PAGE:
MongoDB has just released an all-new version of our Spark Connector. This article discusses the background behind the MongoDB Spark Connector and some of the key features of the new release.
Why a new version?
The current version of the MongoDB Spark Connector was written in 2016 and is based on Version 1 of the Spark Data Source API. This API is still supported, but Databricks has released an updated version of the API, making it easier for data sources like MongoDB to work within the Spark ecosystem. By using Version 2 of the MongoDB Spark Connector, you’ll immediately benefit from capabilities such as tighter integration with Spark Structured Streaming.
MongoDB will continue to support Version 1 until Databricks deprecates its Datasource API, but no new features will be implemented, and upgrades to the Connector will include only bug fixes and support for the current version.
Which version should I use?
The new Spark Connector (Version 10.0) is not intended to be a direct replacement for applications that use the current MongoDB Spark Connector. Note that the new connector uses a different namespace, “com.mongodb.spark.sql.connector.MongoTableProvider”, versus the original Spark Connector, which uses “com.mongodb.spark.DefaultSource”. Having a different namespace makes it possible to use both versions of the Connector within the same Spark application. This is helpful in unit testing your application with the new Connector and making the transition on your timeline.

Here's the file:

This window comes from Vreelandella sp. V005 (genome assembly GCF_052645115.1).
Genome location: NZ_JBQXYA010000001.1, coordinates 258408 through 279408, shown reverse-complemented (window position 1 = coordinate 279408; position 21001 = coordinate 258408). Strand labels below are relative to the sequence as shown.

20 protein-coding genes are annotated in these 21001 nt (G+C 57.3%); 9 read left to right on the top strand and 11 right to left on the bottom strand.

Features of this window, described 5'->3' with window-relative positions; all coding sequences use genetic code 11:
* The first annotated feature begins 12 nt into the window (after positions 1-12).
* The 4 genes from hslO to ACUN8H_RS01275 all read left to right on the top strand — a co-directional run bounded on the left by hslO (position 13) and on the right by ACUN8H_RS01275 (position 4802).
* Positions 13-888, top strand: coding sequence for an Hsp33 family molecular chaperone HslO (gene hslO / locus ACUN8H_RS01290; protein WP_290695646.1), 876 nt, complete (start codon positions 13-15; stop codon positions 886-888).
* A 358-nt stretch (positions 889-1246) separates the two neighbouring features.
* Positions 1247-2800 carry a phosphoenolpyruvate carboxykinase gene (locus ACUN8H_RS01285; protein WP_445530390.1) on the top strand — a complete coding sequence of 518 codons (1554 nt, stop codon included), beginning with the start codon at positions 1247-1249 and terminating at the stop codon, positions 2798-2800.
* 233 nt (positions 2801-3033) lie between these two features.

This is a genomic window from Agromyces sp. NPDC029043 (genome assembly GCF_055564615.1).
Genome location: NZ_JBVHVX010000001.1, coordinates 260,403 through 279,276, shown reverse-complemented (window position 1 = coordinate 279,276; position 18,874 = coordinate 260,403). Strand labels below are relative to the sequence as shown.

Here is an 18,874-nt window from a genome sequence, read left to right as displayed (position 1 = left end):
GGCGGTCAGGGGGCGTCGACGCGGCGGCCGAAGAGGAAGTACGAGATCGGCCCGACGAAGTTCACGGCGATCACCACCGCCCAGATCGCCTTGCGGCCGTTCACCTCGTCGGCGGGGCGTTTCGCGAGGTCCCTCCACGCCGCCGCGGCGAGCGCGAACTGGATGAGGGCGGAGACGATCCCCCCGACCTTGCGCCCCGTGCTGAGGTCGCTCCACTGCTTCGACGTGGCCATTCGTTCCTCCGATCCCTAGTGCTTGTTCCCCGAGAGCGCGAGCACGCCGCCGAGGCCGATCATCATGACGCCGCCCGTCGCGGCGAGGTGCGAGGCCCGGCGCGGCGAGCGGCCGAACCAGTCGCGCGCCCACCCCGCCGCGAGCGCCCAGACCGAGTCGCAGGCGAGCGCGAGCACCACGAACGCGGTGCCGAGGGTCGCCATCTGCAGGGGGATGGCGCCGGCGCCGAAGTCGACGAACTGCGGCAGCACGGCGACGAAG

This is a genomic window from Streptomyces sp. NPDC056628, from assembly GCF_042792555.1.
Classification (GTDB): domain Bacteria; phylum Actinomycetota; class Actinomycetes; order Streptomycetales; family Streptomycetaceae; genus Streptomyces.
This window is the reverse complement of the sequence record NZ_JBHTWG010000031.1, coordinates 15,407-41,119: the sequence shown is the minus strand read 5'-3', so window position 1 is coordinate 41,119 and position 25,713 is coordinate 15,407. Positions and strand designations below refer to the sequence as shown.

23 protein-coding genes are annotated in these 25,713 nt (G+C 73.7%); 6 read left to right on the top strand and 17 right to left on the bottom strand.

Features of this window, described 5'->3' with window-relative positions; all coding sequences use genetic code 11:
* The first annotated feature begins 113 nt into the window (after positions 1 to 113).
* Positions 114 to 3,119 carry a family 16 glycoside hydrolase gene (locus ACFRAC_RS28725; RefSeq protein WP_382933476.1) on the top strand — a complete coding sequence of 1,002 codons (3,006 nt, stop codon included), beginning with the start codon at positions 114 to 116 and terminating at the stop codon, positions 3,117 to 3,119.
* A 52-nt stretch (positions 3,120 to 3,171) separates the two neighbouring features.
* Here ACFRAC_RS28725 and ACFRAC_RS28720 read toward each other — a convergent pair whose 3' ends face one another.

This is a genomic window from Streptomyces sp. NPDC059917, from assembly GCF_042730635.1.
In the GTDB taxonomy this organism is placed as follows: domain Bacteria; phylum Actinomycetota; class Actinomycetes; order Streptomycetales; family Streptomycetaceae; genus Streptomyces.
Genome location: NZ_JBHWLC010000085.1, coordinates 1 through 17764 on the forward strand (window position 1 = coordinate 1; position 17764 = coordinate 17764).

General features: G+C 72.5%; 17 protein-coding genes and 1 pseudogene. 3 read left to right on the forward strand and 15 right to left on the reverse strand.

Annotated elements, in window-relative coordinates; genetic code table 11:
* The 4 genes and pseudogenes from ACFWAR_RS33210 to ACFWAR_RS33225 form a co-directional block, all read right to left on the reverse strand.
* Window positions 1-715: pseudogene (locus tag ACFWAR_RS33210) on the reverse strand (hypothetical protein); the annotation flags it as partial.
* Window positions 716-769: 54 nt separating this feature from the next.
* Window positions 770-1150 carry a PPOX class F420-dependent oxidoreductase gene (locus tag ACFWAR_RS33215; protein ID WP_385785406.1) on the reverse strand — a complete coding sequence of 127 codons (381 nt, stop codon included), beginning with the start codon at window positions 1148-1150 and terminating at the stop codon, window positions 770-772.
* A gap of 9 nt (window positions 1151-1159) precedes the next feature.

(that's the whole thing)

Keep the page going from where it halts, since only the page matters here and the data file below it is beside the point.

Also note a change with versioning of the MongoDB Spark Connector. The current version of the existing MongoDB Spark Connector is 3.0. Up until now, as MongoDB released versions of the connector, the number was aligned with the version of Spark that was supported—i.e., Version 2.4 of the MongoDB Spark Connector works with Spark 2.4. Going forward, this will not be the case. MongoDB's documentation will make clear which versions of Spark the Connector supports and provide the appropriate information.
Structured Streaming to MongoDB
Apache Spark comes with a stream processing engine called Structured Streaming, which is based on Spark's SQL engine and DataFrame APIs. Spark Structured Streaming treats each incoming stream of data as a microbatch, continually appending each microbatch to the target dataset. This makes it easy to convert existing Spark batch jobs into streaming jobs. Structured Streaming provides maximum throughput via the same distributed capabilities that have made Spark such a popular platform. In the following example, we’ll show you how to stream data to MongoDB using Structured Stream.
Consider a CSV file that contains natural gas prices. The following PySpark code will read the CSV file into a stream, compute a moving average, and stream the results into MongoDB.
from pyspark.sql.types import StructType, DateType, StringType, TimestampType, DoubleType
from pyspark.sql import functions as F
from pyspark.sql.window import Window
from pyspark.sql.functions import lit, count
readSchema = ( StructType()
ds = (spark
slidingWindows = (ds
.withWatermark("Date", "1 minute")
.groupBy(ds.Type, F.window(ds.Date, "7 day"))
dsw = (
.option('spark.mongodb.connection.uri', 'MONGODB CONNECTION HERE')
query = dsw.start()
For more information and examples on the new MongoDB Spark Connector V10.0, check out our documentation.